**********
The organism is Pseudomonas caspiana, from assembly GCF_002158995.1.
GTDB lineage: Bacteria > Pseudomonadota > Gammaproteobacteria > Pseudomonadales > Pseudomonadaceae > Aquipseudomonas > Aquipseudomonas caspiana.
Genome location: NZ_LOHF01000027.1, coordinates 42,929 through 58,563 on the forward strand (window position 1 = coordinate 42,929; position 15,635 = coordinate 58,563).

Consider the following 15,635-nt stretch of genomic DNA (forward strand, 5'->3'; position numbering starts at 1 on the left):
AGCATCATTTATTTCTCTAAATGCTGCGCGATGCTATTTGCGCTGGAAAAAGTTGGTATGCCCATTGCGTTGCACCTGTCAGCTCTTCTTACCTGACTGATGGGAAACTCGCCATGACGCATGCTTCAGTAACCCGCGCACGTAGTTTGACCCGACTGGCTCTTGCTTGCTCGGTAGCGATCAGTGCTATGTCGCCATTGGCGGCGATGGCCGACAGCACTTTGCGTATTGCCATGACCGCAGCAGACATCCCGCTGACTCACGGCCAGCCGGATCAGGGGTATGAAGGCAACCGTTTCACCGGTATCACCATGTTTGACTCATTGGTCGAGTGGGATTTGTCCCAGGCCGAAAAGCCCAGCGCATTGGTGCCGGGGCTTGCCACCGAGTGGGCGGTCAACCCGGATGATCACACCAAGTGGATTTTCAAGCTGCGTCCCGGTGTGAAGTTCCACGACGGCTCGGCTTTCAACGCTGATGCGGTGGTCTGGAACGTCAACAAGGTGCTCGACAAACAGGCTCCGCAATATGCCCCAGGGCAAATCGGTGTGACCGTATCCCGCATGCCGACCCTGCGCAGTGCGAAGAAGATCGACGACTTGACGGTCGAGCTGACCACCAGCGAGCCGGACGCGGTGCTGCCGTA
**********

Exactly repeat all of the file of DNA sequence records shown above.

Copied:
The organism is Pseudomonas caspiana, from assembly GCF_002158995.1.
GTDB lineage: Bacteria > Pseudomonadota > Gammaproteobacteria > Pseudomonadales > Pseudomonadaceae > Aquipseudomonas > Aquipseudomonas caspiana.
Genome location: NZ_LOHF01000027.1, coordinates 42,929 through 58,563 on the forward strand (window position 1 = coordinate 42,929; position 15,635 = coordinate 58,563).

Consider the following 15,635-nt stretch of genomic DNA (forward strand, 5'->3'; position numbering starts at 1 on the left):
AGCATCATTTATTTCTCTAAATGCTGCGCGATGCTATTTGCGCTGGAAAAAGTTGGTATGCCCATTGCGTTGCACCTGTCAGCTCTTCTTACCTGACTGATGGGAAACTCGCCATGACGCATGCTTCAGTAACCCGCGCACGTAGTTTGACCCGACTGGCTCTTGCTTGCTCGGTAGCGATCAGTGCTATGTCGCCATTGGCGGCGATGGCCGACAGCACTTTGCGTATTGCCATGACCGCAGCAGACATCCCGCTGACTCACGGCCAGCCGGATCAGGGGTATGAAGGCAACCGTTTCACCGGTATCACCATGTTTGACTCATTGGTCGAGTGGGATTTGTCCCAGGCCGAAAAGCCCAGCGCATTGGTGCCGGGGCTTGCCACCGAGTGGGCGGTCAACCCGGATGATCACACCAAGTGGATTTTCAAGCTGCGTCCCGGTGTGAAGTTCCACGACGGCTCGGCTTTCAACGCTGATGCGGTGGTCTGGAACGTCAACAAGGTGCTCGACAAACAGGCTCCGCAATATGCCCCAGGGCAAATCGGTGTGACCGTATCCCGCATGCCGACCCTGCGCAGTGCGAAGAAGATCGACGACTTGACGGTCGAGCTGACCACCAGCGAGCCGGACGCGGTGCTGCCGTA